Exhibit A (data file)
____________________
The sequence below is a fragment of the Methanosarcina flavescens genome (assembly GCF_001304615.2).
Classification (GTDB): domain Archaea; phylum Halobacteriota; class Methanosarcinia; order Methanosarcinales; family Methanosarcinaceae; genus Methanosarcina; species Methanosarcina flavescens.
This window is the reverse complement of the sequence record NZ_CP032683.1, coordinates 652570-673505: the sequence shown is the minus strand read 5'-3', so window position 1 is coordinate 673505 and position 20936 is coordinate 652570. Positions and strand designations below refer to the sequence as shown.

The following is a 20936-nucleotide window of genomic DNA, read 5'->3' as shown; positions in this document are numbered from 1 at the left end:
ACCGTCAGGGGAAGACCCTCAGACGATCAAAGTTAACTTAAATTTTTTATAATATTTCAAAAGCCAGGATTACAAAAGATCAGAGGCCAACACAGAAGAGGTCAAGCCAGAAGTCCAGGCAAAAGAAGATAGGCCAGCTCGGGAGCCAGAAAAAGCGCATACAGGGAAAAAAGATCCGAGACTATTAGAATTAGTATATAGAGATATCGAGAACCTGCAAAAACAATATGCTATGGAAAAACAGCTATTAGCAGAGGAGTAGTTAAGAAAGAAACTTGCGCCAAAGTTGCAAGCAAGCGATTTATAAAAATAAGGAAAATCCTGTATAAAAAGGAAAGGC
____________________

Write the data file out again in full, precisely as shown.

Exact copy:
The sequence below is a fragment of the Methanosarcina flavescens genome (assembly GCF_001304615.2).
Classification (GTDB): domain Archaea; phylum Halobacteriota; class Methanosarcinia; order Methanosarcinales; family Methanosarcinaceae; genus Methanosarcina; species Methanosarcina flavescens.
This window is the reverse complement of the sequence record NZ_CP032683.1, coordinates 652570-673505: the sequence shown is the minus strand read 5'-3', so window position 1 is coordinate 673505 and position 20936 is coordinate 652570. Positions and strand designations below refer to the sequence as shown.

The following is a 20936-nucleotide window of genomic DNA, read 5'->3' as shown; positions in this document are numbered from 1 at the left end:
ACCGTCAGGGGAAGACCCTCAGACGATCAAAGTTAACTTAAATTTTTTATAATATTTCAAAAGCCAGGATTACAAAAGATCAGAGGCCAACACAGAAGAGGTCAAGCCAGAAGTCCAGGCAAAAGAAGATAGGCCAGCTCGGGAGCCAGAAAAAGCGCATACAGGGAAAAAAGATCCGAGACTATTAGAATTAGTATATAGAGATATCGAGAACCTGCAAAAACAATATGCTATGGAAAAACAGCTATTAGCAGAGGAGTAGTTAAGAAAGAAACTTGCGCCAAAGTTGCAAGCAAGCGATTTATAAAAATAAGGAAAATCCTGTATAAAAAGGAAAGGC